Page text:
22. Madurai shield tail (Uropeltis madurensis)
The Madurai shield tail is endemic to the Western Ghats in India. They have dark brown or black scales, all of which have a bright yellow outline. These snakes are fossorial and spend much of their time underground or under rocks, but are fairly active after heavy rains and at night.
Snakes that fall into the Homalopsidae family are also known as Indo-Australian water snakes or mud snakes. This family of snakes can be found throughout Asia and Australia, and many species are highly associated with water bodies or wet environments.
While they are not considered to be dangerous to humans, all species are mildly venomous. This venom may cause swelling and irritation near the bite site in humans, but it is more for taking down prey. Like colubrids, they also have rear facing teeth that they use to grab hold of their prey.
Examples of type homalopsids – Homalopsidae
23. Puff-faced water snake (Homalopsis buccata)
As the name would suggest, the Puff-faced water snake has a somewhat thick and puffy looking snout. They grow to be fairly large for a water snake and grow up to be a meter long but tend to have rather thick bodies. These snakes are most commonly found around fresh water bodies in Southeast Asia and feed on small fish, eels, frogs and crabs.
24. Crab eating water snake (Fordonia leucobalia)
Crab eating water snakes are a fascinating species due to the way that they consume their food. They are unique in the sense that they will actually tear apart their prey, which typically consists of crabs, using their jaws prior to eating while virtually all other snake species consume their prey whole. These snakes are built for an aquatic lifestyle and have nostrils that close when they dive underwater.
25. Bockadam snake (Cerberus rynchops)
The Bockadam snake can be found in coastal regions of Southern and Southeast Asia. It is highly associated with water and can be found in mudflats, mangrove forests, tidal pools, streams, ponds and in rice paddy fields. While they are great swimmers, they have also adopted a side-winding technique to spring across mudflats.
Pythons are a group of well known and popular snakes, often kept in captivity and used for educational animals at zoos. While there are many species of pythons, they are perhaps most well known for their ability for some species to reach incredible lengths. In fact, one species, the Reticulated python, is the longest species of snake in the world- reaching lengths of up to 30 feet!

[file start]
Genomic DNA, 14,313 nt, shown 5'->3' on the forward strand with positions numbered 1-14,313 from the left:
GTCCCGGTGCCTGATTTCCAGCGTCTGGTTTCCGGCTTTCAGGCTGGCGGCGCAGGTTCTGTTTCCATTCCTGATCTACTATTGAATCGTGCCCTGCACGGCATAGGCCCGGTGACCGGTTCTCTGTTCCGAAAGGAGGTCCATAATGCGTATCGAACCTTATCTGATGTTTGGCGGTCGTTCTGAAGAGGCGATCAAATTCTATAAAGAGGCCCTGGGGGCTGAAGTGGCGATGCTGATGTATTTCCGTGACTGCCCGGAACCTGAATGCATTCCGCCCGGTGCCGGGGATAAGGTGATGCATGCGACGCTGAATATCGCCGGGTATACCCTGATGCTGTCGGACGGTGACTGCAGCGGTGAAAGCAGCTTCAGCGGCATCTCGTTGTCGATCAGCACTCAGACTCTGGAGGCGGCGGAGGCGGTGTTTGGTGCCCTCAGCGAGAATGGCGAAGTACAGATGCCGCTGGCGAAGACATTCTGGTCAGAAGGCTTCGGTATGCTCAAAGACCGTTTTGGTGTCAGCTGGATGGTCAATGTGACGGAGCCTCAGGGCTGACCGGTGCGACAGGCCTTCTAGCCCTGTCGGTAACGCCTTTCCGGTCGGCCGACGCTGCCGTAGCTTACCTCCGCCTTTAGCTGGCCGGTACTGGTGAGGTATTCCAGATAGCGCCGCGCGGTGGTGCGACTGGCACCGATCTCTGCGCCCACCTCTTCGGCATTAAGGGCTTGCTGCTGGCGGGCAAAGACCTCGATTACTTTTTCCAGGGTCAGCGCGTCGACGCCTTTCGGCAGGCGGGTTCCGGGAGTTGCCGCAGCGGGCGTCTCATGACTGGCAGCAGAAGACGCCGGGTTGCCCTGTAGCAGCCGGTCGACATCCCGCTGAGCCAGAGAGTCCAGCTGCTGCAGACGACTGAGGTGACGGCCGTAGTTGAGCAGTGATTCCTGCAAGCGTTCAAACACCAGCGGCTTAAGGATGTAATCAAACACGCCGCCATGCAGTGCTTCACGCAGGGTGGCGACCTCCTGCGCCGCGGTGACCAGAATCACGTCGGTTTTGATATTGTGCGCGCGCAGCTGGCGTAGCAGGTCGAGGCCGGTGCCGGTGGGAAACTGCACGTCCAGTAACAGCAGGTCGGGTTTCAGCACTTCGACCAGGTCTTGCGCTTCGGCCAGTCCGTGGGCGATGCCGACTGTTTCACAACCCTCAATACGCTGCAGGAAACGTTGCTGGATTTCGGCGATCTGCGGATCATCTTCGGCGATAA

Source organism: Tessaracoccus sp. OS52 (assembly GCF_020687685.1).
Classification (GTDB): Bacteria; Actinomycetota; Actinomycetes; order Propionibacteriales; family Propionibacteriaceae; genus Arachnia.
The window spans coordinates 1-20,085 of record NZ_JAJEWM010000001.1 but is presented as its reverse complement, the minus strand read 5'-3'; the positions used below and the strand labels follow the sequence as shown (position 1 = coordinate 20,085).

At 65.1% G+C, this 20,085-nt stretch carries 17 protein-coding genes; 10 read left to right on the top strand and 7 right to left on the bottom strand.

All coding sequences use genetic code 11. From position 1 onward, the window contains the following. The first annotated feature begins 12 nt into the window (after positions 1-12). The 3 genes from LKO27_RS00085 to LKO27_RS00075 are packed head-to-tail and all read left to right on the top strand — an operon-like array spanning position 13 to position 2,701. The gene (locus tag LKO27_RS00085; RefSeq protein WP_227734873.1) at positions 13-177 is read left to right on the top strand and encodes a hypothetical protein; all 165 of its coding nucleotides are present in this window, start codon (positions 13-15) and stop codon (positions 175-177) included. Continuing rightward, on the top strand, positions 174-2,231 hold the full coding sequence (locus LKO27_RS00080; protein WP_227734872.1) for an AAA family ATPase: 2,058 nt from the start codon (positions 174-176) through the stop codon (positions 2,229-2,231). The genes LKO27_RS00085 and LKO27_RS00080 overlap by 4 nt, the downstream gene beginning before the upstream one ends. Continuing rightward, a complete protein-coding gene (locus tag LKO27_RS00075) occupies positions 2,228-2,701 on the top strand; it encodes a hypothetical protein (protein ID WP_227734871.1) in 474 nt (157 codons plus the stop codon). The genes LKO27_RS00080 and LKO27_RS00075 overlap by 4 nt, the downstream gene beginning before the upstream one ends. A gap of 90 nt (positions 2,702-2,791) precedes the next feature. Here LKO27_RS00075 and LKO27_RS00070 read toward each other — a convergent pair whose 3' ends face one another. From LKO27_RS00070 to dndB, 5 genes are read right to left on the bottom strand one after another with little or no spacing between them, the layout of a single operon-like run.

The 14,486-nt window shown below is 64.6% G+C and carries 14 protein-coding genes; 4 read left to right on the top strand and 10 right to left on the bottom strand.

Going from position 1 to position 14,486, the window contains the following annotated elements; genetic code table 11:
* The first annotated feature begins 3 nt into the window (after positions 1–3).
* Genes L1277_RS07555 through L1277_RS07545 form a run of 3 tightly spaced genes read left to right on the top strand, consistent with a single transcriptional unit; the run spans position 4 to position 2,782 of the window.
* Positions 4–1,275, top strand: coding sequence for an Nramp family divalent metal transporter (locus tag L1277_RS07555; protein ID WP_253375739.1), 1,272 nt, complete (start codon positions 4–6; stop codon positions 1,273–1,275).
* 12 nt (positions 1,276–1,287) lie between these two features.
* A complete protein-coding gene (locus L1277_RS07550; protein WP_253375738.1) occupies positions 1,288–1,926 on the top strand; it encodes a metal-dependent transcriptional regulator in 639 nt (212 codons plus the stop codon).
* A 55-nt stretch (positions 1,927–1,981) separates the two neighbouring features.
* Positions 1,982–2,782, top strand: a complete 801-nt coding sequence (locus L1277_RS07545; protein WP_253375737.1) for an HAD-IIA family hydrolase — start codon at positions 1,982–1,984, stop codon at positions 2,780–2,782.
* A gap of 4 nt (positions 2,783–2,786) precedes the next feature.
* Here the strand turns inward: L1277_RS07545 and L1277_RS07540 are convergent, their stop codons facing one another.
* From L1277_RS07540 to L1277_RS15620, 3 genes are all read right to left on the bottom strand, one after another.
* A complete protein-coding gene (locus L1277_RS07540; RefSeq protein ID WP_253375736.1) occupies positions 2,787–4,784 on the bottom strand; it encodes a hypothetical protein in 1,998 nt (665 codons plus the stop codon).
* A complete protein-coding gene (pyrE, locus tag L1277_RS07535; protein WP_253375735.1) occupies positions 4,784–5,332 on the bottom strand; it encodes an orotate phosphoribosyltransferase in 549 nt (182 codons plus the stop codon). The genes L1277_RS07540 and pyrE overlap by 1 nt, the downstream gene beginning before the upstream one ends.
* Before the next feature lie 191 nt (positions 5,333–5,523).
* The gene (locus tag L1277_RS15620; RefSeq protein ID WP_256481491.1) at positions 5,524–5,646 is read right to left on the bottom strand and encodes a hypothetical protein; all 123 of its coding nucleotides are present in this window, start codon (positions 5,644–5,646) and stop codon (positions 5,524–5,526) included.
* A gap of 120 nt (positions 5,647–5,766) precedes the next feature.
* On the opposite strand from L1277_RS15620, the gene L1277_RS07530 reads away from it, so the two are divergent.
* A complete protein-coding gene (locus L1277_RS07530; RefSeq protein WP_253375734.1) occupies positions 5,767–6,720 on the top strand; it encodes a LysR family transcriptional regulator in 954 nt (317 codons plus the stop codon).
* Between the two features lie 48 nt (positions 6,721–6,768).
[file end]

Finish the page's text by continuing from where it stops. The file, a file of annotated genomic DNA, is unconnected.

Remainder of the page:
Pythons are very closely related to the Boas. They share a similar body plan and biology. For example, both Boas and Pythons are ambush predators and will sit and wait for a prey item to walk by before quickly striking and constricting around the animal. This hunting style often means that both Boas and Pythons lead somewhat lazy lifestyles and may stay in the same spot for weeks on end!
Unlike Boas, however, Pythons do not give life birth and instead lay eggs. Pythons are thought to be attentive mothers and will often remain coiled around their eggs until hatching. The Pythonidae family has species that are native to Asia, Australia and Africa.
Examples of pythons – Pythonidae
26. Burmese python (Python bivittatus)
Burmese pythons fall into the top five largest snakes in the world and can be as long as nearly 20 feet long. Not only do they grow to be long, but they also grow to be very heavy! Some captive Burmese pythons may weigh several hundred pounds. These snakes are native to Southeast Asia, but have become an incredibly harmful and prolific invasive species in Florida.
27. Reticulated python (Malayopython reticulatus)
The longest snake in the world, the Reticulated python can reach incredible lengths of up to 30 feet- however specimens of this size are rarely encountered. These snakes are as beautiful as they are large and sport a gorgeous chain link pattern with yellow, orange, white and black scales. Reticulated pythons live in diverse habitats in Southeast Asia and can even be found in cities as large and busy as Bangkok.
28. Ball python (Python regius)
Ball pythons are very popular in the pet trade due to being considered low maintenance and relatively easy to care for when it comes to pet reptiles. One thing that is attractive to many pet owners is that they do not get as large as other python species and only grow to be 3-5 feet. Ball pythons are native to sub-Saharan Africa where they occupy grasslands, forests and shrublands.
9. Dwarf boas